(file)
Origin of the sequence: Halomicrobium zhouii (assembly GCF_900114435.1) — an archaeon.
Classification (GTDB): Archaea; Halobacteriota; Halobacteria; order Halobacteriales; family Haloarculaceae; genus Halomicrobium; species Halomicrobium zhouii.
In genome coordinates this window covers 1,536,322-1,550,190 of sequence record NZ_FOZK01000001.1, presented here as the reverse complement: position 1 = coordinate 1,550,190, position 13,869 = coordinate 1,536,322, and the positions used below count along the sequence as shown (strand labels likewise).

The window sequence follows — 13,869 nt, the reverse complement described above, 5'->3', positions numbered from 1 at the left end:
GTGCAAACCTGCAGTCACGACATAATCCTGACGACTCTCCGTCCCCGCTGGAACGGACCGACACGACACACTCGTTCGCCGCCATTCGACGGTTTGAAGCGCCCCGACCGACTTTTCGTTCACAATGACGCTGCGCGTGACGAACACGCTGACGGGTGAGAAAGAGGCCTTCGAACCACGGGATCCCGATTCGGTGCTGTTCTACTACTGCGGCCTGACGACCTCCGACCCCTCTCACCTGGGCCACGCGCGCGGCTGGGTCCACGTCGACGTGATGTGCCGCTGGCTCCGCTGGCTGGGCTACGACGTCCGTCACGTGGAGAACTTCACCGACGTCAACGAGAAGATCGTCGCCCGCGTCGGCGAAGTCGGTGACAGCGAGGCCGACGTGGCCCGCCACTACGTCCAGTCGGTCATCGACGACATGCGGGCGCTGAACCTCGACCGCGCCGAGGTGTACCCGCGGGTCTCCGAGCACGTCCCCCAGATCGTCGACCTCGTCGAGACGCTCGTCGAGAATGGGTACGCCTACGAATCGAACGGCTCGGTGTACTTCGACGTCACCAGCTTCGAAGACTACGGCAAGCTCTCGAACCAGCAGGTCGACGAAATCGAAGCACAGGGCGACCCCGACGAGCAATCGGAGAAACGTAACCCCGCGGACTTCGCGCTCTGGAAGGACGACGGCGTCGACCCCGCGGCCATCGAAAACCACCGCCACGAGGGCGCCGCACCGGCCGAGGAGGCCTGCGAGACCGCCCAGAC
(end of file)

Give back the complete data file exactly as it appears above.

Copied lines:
Origin of the sequence: Halomicrobium zhouii (assembly GCF_900114435.1) — an archaeon.
Classification (GTDB): Archaea; Halobacteriota; Halobacteria; order Halobacteriales; family Haloarculaceae; genus Halomicrobium; species Halomicrobium zhouii.
In genome coordinates this window covers 1,536,322-1,550,190 of sequence record NZ_FOZK01000001.1, presented here as the reverse complement: position 1 = coordinate 1,550,190, position 13,869 = coordinate 1,536,322, and the positions used below count along the sequence as shown (strand labels likewise).

The window sequence follows — 13,869 nt, the reverse complement described above, 5'->3', positions numbered from 1 at the left end:
GTGCAAACCTGCAGTCACGACATAATCCTGACGACTCTCCGTCCCCGCTGGAACGGACCGACACGACACACTCGTTCGCCGCCATTCGACGGTTTGAAGCGCCCCGACCGACTTTTCGTTCACAATGACGCTGCGCGTGACGAACACGCTGACGGGTGAGAAAGAGGCCTTCGAACCACGGGATCCCGATTCGGTGCTGTTCTACTACTGCGGCCTGACGACCTCCGACCCCTCTCACCTGGGCCACGCGCGCGGCTGGGTCCACGTCGACGTGATGTGCCGCTGGCTCCGCTGGCTGGGCTACGACGTCCGTCACGTGGAGAACTTCACCGACGTCAACGAGAAGATCGTCGCCCGCGTCGGCGAAGTCGGTGACAGCGAGGCCGACGTGGCCCGCCACTACGTCCAGTCGGTCATCGACGACATGCGGGCGCTGAACCTCGACCGCGCCGAGGTGTACCCGCGGGTCTCCGAGCACGTCCCCCAGATCGTCGACCTCGTCGAGACGCTCGTCGAGAATGGGTACGCCTACGAATCGAACGGCTCGGTGTACTTCGACGTCACCAGCTTCGAAGACTACGGCAAGCTCTCGAACCAGCAGGTCGACGAAATCGAAGCACAGGGCGACCCCGACGAGCAATCGGAGAAACGTAACCCCGCGGACTTCGCGCTCTGGAAGGACGACGGCGTCGACCCCGCGGCCATCGAAAACCACCGCCACGAGGGCGCCGCACCGGCCGAGGAGGCCTGCGAGACCGCCCAGAC